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ISB-Cancer Gateway in the Cloud: Sharing terabytes of cancer data with the power of BigQuery

About The Institute for Systems Biology-Cancer Gateway in the Cloud

The Institute for Systems Biology-Cancer Gateway in the Cloud (ISB-CGC) is part of the National Cancer Institute’s (NCI) cloud-based data science infrastructure, the Cancer Research Data Commons (CRDC). A partnership between ISB and General Dynamics Information Technology (GDIT), ISB-CGC uses Google Cloud to provide public cancer data and compute resources to researchers.

Industries: Healthcare
Location: United States

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Open, cloud-based data and analytics enable the National Cancer Institute’s Institute for Systems Biology-Cancer Gateway in the Cloud to securely store and safely share up-to-the-minute research.

Google Cloud results

  • Hosts terabytes of cancer genomic and proteomic data
  • Provides analytical tools including user-defined functions to help speed analysis as well as Python and R notebooks
  • Enables complex computations to be completed affordably and fast—in minutes or hours instead of days

Open data, compute, and analytics resources for the global cancer research community

Breast cancer is the world’s most prevalent cancer. According to a 2021 overview from the World Health Organization, in 2020 alone, over two million women were diagnosed with breast cancer worldwide. With such a large number of women impacted, each with complex biological features and personal paths through the disease, breast cancer research is particularly challenging—and data intensive.

To contend with the large amount of data that they must sift through to analyze breast cancer genomic data—or any cancer, for that matter—medical researchers grapple with a broad range of challenges. Foremost, they must determine how to analyze data at a global scale while keeping it secure and compliant with a range of national and international standards. To compound the difficulty, data is often siloed within different organizations, managed on incompatible platforms, or trapped in local storage on the machines of individual researchers. And the costs to manage and maintain on-premises infrastructure can be daunting.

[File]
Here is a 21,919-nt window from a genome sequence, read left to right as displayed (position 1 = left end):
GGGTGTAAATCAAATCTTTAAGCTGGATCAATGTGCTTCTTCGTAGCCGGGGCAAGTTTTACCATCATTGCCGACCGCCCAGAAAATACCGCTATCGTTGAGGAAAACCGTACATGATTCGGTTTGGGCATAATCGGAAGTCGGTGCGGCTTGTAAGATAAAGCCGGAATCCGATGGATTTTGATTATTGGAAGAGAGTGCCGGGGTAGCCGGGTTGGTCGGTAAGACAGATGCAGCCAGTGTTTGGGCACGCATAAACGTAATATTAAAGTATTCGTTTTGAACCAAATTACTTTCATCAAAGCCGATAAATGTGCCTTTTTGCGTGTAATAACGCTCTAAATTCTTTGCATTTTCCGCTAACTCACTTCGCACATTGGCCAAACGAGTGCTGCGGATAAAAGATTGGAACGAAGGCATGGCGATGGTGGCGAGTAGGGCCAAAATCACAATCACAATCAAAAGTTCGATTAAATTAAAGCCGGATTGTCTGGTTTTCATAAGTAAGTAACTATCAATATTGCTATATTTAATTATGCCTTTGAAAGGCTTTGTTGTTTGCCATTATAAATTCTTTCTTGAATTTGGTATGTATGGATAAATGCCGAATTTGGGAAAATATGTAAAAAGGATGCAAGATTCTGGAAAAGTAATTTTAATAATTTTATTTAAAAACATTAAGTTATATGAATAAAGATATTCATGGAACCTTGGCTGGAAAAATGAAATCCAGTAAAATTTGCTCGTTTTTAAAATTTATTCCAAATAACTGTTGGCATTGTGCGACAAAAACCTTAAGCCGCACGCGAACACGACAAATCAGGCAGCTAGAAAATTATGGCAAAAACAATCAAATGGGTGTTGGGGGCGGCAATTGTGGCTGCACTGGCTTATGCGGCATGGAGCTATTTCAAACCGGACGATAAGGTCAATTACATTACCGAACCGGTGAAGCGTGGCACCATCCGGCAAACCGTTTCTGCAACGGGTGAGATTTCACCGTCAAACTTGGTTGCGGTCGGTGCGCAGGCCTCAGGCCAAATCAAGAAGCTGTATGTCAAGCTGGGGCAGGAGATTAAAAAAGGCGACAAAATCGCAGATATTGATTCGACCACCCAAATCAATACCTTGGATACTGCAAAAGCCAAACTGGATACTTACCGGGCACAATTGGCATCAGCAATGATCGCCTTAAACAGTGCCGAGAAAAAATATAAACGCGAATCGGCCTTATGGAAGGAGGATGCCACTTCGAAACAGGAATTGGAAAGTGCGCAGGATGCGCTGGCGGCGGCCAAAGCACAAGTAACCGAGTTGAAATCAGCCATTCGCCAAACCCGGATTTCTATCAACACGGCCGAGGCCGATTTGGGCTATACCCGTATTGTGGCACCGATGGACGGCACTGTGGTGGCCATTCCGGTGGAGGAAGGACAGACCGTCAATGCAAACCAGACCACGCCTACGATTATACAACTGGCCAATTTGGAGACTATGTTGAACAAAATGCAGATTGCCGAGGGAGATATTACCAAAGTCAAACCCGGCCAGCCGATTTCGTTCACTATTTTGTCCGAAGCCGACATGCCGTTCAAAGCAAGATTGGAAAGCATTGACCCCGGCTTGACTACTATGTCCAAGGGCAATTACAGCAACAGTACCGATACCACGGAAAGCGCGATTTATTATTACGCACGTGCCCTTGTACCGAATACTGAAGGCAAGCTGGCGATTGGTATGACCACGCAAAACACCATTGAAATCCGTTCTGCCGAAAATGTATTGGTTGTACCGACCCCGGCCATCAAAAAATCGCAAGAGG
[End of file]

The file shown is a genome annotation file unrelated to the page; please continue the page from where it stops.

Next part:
“The novelty of it, and the ease with which researchers can quickly integrate BigQuery with familiar tools, has made it a seamless addition to their everyday workflow.”

Dr. Kawther Abdilleh, Lead Bioinformatics Scientist, GDIT

Even with significant resources, any one of these issues can become an insurmountable barrier for research organizations. It is precisely these barriers that the ISB-Cancer Gateway in the Cloud platform, and its team of engineers and bioinformaticians, including Dr. Boris Aguilar and Dr. Kawther Abdilleh, are breaking down with cloud technology.

The National Cancer Institute (NCI) is the United States federal government’s principal agency for cancer research and training. As cloud technology emerged, their forward-thinking researchers understood its benefits and established the Cancer Research Data Commons (CRDC), which includes ISB-CGC under its domain. Google Cloud became a partner to ISB-CGC in 2014 to support its mission and deliver cloud capabilities necessary to carry out cancer research at what Aguilar calls an “unprecedented scale.” Using Google Cloud technology, ISB-CGC has developed a large-scale cloud-based platform that connects researchers to a wide collection of cancer datasets, along with the analytical and computational infrastructure to analyze that data at scale.

“We’re trying to spread the message of the cost-effectiveness of the cloud. And I think we’ve illustrated, especially with BigQuery, that researchers can analyze a lot of data and it’s not as expensive as they imagined.”

Dr. Kawther Abdilleh, Lead Bioinformatics Scientist, GDIT

Make sharing terabyte-scale cancer data fast, secure—and affordable

The ability to affordably and securely share data, and the seamless cross-platform integration of tools like BigQuery, have enabled the ISB-CGC team to fundamentally change how cancer investigators conduct research.

The greater goal of ISB-CGC is to make an ever-larger pool of data more widely accessible and useful to cancer researchers around the world. Abdilleh reports that her team has “heard back from researchers that the ability to rapidly explore and analyze large collections of data, using some simple SQL queries, has allowed them to very quickly gain meaningful biological discoveries and insights.” Working with large-scale databases is often something new to biologists, but thanks to intuitive training resources, Abdilleh notes, “the novelty of it, and the ease with which researchers can quickly integrate BigQuery with familiar tools, has made it a seamless addition to their everyday workflow.”